The difference is that water, sewerage, gas, lecky, roads are all provided as a "public good" while the phone system is a bit of a bastard hybrid of infrastructure for the public good and a private entity "competing" in a non-existent market. Your comment about BTOR only upgrading areas where there's public cash or competition fits with this.

    Of course, the problem here is simple - too many voices with differing opinions of what the minimum service should be, what it should cost, who should pay for it, and so on. A secondary problem is that it's the only one of those mentioned where massive technological changes are being made - roads haven't fundamentally changed in many decades and (apart from maintenance) the road outside out house is the same road that was built about 80 years ago when the houses were built.

    But like many simple problems, there isn't a simple answer ! Yeah we'd all like gigabit internet with no caps and no throttling. We'd all like it to cost very little. Getting agreement on what granny (the stereotypical low bandwidth customer) needs to pay, and what we (as the stereotypical bandwidth hogs) need to pay, and what we get for that, it always going to be "somewhat difficult". You only need to see the number of people complaining that they should pay less if their "up to" isn't the max speed - while all the time they can have a guaranteed minimum speed if they buy a more expensive connection - to see how many people fail to understand that what we get now is actually not bad value and "speed costs".

    A great many, probably most if what I read is correct, would love to have the choice and value that we have here in the UK. Most of them effectively have a monopoly provider charging what they know they can get away with as a monopoly provider.

    * Not counting those areas with a two pipe system (one for foul water, another for surface water) which is a different thing altogether.

    ** Yes we have toll roads, but they are very limited in scope.

    1. Anonymous Coward
      Anonymous Coward

      @ SImon Hobson

      I was with you up to the point where you started appologising for the gouging of the telecom monoply, outside of cities there is zero choice and the price to the customer is the maximium they can get and still profit from BTinternet as well as openreach.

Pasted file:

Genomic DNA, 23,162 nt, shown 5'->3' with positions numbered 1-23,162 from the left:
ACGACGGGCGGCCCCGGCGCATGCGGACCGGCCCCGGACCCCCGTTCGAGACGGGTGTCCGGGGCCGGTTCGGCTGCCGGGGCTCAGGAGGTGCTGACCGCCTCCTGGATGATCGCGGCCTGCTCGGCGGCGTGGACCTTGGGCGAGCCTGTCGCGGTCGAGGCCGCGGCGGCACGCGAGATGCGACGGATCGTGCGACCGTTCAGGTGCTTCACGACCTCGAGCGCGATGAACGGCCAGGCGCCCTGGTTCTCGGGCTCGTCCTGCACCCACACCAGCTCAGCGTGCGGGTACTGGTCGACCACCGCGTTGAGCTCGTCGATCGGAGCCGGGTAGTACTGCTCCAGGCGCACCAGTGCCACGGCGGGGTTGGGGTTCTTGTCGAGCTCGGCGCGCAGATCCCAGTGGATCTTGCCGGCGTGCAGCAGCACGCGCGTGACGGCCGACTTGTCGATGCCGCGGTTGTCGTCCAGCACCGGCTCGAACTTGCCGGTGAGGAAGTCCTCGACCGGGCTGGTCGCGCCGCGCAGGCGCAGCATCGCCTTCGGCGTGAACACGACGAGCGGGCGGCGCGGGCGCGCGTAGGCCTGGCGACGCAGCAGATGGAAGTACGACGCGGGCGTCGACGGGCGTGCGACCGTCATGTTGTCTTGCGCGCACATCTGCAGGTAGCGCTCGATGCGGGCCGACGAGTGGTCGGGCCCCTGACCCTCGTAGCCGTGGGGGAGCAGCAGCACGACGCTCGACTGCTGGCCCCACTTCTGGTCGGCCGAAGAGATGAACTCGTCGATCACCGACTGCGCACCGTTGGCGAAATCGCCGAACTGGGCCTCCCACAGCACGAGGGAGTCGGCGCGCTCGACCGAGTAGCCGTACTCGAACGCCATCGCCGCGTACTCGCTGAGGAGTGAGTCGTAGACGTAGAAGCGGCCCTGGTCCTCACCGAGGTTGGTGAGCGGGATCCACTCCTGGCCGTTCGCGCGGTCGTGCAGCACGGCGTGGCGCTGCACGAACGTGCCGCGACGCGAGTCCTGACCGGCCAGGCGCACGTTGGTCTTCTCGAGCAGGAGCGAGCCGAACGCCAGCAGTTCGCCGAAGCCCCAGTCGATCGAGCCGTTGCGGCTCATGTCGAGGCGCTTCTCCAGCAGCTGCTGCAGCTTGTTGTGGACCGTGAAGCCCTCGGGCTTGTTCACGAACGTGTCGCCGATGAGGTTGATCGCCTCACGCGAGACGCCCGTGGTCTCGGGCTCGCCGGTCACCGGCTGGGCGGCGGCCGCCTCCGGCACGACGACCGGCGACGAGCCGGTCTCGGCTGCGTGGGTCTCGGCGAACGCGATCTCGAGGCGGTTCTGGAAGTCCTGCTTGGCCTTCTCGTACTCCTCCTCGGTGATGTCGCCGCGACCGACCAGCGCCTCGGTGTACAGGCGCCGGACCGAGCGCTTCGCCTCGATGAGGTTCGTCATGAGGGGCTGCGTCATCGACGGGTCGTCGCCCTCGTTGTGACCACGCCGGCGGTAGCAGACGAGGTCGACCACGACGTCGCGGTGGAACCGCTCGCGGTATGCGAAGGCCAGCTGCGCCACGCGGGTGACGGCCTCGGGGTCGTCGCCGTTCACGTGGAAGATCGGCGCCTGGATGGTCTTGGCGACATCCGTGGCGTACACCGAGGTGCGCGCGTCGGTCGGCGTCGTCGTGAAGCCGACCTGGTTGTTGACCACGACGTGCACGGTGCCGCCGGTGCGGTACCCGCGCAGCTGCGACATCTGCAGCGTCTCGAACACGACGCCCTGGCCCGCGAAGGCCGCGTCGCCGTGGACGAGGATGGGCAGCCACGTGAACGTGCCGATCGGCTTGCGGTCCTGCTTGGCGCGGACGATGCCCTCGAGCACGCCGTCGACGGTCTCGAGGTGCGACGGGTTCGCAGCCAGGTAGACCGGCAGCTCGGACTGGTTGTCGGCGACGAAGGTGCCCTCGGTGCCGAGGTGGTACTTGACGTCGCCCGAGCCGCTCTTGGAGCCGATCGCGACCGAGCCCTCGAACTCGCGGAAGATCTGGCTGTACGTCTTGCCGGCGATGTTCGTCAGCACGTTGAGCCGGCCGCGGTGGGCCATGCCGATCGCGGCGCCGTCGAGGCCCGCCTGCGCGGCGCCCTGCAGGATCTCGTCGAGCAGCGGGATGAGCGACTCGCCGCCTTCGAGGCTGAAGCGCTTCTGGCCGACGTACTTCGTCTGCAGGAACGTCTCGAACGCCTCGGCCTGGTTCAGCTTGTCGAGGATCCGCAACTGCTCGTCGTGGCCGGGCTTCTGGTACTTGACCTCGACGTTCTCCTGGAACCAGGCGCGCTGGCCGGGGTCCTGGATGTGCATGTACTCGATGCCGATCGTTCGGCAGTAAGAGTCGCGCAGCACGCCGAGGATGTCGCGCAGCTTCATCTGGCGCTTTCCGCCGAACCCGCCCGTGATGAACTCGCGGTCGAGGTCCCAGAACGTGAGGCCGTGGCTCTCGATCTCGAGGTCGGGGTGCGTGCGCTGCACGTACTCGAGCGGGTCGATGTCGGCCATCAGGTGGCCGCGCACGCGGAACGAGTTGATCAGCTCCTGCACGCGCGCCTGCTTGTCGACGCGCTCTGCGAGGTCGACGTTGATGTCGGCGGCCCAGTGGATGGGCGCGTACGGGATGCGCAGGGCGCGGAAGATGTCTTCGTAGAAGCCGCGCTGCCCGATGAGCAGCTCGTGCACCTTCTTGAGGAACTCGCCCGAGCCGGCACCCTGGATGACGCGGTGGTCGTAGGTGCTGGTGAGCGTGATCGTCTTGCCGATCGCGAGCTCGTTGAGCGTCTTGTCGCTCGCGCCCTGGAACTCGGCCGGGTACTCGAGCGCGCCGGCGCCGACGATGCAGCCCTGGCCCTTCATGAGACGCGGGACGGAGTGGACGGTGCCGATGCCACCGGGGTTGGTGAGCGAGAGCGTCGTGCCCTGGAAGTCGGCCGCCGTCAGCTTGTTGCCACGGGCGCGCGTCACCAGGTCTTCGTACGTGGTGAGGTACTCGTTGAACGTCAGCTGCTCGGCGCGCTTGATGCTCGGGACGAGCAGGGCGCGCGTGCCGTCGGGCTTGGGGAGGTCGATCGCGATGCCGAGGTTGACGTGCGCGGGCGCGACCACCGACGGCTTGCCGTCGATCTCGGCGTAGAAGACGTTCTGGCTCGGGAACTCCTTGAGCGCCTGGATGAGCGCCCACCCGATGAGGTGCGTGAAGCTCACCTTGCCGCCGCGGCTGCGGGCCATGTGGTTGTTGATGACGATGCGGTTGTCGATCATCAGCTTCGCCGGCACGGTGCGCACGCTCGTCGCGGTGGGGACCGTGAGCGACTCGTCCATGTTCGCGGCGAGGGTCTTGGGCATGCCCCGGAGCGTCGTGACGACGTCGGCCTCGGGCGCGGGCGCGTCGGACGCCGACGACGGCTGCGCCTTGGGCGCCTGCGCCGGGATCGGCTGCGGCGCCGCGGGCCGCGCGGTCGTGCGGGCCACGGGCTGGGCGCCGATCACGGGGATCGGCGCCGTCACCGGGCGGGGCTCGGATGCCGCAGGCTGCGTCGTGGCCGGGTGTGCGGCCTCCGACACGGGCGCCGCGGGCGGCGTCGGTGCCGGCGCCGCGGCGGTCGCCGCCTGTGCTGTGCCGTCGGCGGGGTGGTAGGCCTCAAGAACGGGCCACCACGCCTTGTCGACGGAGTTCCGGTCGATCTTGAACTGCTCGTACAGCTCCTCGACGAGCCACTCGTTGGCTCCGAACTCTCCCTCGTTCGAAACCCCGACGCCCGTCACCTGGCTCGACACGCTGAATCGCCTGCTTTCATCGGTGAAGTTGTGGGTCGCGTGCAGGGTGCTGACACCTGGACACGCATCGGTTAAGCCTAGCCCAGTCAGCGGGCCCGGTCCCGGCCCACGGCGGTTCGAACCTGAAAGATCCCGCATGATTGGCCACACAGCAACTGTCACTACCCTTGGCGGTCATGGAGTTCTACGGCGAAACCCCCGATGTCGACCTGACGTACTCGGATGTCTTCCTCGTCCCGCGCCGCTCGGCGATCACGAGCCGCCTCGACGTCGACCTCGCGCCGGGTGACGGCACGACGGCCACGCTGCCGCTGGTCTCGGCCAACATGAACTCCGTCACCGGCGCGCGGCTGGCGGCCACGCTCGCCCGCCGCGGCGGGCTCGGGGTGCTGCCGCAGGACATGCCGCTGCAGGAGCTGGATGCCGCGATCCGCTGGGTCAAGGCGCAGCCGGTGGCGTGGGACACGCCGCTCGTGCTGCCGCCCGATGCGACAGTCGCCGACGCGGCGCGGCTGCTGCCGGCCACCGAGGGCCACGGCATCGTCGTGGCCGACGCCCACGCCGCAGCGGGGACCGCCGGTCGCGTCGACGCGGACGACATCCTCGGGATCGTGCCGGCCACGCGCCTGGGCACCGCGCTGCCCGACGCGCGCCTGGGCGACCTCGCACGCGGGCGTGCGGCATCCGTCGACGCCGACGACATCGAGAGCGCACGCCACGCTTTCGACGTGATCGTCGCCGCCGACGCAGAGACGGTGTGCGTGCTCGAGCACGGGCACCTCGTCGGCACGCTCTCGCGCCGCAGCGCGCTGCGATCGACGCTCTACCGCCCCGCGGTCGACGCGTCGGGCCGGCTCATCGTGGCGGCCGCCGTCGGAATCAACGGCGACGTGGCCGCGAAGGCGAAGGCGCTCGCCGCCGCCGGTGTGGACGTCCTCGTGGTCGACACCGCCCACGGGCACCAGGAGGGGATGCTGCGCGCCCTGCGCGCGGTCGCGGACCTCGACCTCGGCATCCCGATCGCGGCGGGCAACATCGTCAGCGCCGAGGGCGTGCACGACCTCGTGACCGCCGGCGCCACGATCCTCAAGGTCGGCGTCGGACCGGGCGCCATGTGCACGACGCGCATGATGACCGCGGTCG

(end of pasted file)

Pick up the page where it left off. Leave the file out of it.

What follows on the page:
We agree that in terms of efficency that doubling up on cabling is counter productive however unless the infrastructure paid for by the state is returned to the state then how else can you get around the monopoly that BT hold in the UK. The cable companies didn't pay the massive cost required to run their own systems for fun it was because it was cheaper then paying BT to carry the content for them. My second point on doubling up is that efficency is not the only consideration, redundancy can also provide for fail resistance were it not the case that BT control the connections between the cable company areas and out to the wide web.

      Thus BT are able to tax everyone who needs internet access and whilst that continues then their can be no competition nor push towards reducing customer costs since every provider is paying BT at some point and their prices have traditionally been whatever they liked.

      The only way out of this situation is for Openreach and all its infrastructure to be completely removed from BT and returned to the people who paid for it, anything else is merely cosmetic as it does nothing to remove their monopoly on UK communicatons

      1. SImon Hobson Silver badge

        Re: @ SImon Hobson

        I was with you up to the point where you started appologising for the gouging of the telecom monoply, outside of cities there is zero choice and the price to the customer is the maximium they can get and still profit from BTinternet as well as openreach.

        Where was I apologising for it ?

        Also, you do realise that compared to many markets, in the UK we do have a relatively highly competitive market even in the sticks - as in you can go and get an internet connection from many providers who will compete on factors such as speed, actual throughput, reliability, customer service, etc. Yes, they will all be reselling BTOR connections - but you don't seem to realise that these connections are NOT "as much as they can get away with". The wholesale prices are set by the regulator, not BTOR - we can argue as to whether the rates set are the right ones, but they are not set by BT or BTOR, and they have been coming down over the years.

        Like I say, while in some places they get better connections for much less - you only have to read the articles about the US market to see the difference. Over there you find users who really do face buying from a monopoly, with no regulated prices, and who really can charge as much as they can get away with. And more importantly, impose whatever restrictions they can get away with (like actively throttling Netflix to benefit their own streaming services) - there's a reason the cable industry was so against neutrality rules !

        So I repeat. Yes I'd love to get (symmetric) gigabit over fibre and get it for less than I pay now. But knowing what we used to pay at work for direct fibre connections (some of them NOT involving BT anywhere) I reckon that the "up to" 80/20 (actually about 50/16 IIRC) FTTC connection I do get is not bad value.

  7. ENS
    Black Helicopters

    The Clue is in the name: Local FULL FIBRE Networks is Ultra- or Hyper- Not 'superfast'

    Full Fibre is going to provide at least 1Gbps capable solution. It may be sold as a 100Mbps solution, but it's either Ultrafast or Hyperfast.

    Superfast is 10Mbps wet piece of string in BTORs books, 24Mbps in DCMS terms.